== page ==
The economy will likely continue to suffer as foreign donors waiting for the results of the July elections delay approving new aid projects and renewing old ones, according to a new report from an economic research institute.
“The fact that new projects are not currently being approved means that, at best, new projects will not begin for several years because the preparation and approval of assistance projects needs substantial time,” said the report, by the Cambodia Development Resource Institute.
Foreign aid makes up approximately 35 percent of all official government expenditures.
“The real effects of this will be felt in several years time and will result in a significant gap in assistance activities,” the report stated.
The report is entitled “Donors in Disarray: Prospects for External Assistance to Cambodia.”
It said donors are not renewing projects for reasons including political uncertainty and budget cuts in their home countries.
After fighting in Phnom Penh last July, donors like the World Bank, Asian Development Bank and the European Union have said they will not approve any new projects for the near future.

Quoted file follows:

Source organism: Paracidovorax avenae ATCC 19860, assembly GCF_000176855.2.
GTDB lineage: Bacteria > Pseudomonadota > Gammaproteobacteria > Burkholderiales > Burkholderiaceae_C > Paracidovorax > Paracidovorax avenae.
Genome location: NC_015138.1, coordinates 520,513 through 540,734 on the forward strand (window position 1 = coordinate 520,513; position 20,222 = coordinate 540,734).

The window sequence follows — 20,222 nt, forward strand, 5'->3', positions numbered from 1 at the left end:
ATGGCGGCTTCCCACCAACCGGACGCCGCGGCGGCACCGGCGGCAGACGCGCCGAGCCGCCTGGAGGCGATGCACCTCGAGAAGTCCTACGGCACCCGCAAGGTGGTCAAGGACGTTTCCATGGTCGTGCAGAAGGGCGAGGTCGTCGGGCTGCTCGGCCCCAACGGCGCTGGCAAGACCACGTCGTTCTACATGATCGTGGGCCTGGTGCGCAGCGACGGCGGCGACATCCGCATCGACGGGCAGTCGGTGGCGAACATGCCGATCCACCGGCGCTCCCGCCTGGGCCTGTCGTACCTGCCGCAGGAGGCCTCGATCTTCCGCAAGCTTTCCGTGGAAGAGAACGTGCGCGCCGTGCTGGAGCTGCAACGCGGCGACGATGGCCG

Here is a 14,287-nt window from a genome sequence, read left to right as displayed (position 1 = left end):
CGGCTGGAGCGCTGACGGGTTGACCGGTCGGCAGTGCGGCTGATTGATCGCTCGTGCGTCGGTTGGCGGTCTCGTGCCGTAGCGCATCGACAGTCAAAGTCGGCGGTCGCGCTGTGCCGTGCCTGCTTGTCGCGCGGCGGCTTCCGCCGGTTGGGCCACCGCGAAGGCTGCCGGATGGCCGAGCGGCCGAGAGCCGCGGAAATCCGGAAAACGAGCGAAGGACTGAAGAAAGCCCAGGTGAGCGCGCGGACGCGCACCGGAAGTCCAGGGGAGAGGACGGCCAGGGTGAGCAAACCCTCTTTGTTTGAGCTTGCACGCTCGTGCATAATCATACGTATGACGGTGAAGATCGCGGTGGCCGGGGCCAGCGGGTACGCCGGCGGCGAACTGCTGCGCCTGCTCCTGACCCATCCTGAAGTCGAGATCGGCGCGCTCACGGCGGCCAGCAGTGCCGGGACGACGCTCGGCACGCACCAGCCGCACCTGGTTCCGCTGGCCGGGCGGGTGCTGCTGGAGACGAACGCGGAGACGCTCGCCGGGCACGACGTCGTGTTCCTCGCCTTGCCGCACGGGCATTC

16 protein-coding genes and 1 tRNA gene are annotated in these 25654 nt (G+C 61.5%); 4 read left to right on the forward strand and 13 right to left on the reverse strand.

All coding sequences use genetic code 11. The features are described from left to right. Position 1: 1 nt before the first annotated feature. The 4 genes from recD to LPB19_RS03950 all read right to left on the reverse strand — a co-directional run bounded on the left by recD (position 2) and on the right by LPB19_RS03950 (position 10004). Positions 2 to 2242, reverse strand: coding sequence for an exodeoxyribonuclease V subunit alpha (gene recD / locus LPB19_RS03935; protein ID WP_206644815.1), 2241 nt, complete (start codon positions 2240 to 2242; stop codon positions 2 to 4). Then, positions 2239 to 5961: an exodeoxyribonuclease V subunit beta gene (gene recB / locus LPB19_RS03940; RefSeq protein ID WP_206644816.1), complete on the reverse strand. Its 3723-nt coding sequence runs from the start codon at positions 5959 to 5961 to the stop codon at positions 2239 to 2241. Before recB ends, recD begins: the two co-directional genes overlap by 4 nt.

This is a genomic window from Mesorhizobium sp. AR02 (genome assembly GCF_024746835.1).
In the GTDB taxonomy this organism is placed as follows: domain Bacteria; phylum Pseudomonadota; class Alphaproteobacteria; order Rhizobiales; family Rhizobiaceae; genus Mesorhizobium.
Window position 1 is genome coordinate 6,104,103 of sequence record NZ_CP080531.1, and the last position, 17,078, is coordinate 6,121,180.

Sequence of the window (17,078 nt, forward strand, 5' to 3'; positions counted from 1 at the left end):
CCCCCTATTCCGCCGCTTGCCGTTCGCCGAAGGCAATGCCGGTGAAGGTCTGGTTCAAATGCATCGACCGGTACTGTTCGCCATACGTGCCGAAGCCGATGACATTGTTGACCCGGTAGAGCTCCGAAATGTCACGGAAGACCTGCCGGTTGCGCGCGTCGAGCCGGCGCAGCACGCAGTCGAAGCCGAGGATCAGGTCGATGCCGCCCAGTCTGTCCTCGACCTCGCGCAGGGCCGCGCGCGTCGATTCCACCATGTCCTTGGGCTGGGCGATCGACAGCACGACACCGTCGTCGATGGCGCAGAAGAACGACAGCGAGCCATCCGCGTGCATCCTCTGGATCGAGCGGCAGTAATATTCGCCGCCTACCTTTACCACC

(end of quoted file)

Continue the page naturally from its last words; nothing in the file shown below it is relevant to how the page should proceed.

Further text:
These donors did not stop ongoing or already approved humanitarian aid projects. Cambodia experienced minor reductions in foreign aid as a direct result of the fighting of July 5 and 6, the report stated.
Only five of 29 countries identified by the institute as bilateral donors suspended or canceled aid to Cambodia after the summer’s turmoil. All five—Japan, Germany, Australia, Norway and the US—have continued humanitarian aid projects since July.
However, the report estimates that at least 1,000 people lost their jobs as a result of the cancellation and suspension of projects by EU and USAID since July.
A Finance Ministry official expressed hope that foreign donors will approve aid projects in the upcoming months.
“I am optimistic that foreign government and UN agencies will continue to give aid to Cambodia because we will have a legitimate government that will emerge from the election. So they should continue to help the government,” said Chhay Than, undersecretary of state for the Ministry of Finance.
The report cited concern that many government officials shared Chhay Than’s view: the aid will return if the elections are held in a satisfactory manner.
The International Monetary Fund, however, suspended a balance of payments project in late 1996 because the government was unable to institute needed reforms in tax collection and logging control.
Even if international donors did begin to return immediately, the government will feel the impact of an uncomfortable funding gap because of the many months it takes for planned projects to become active, the report said. (Additional reporting by Lor Chandara)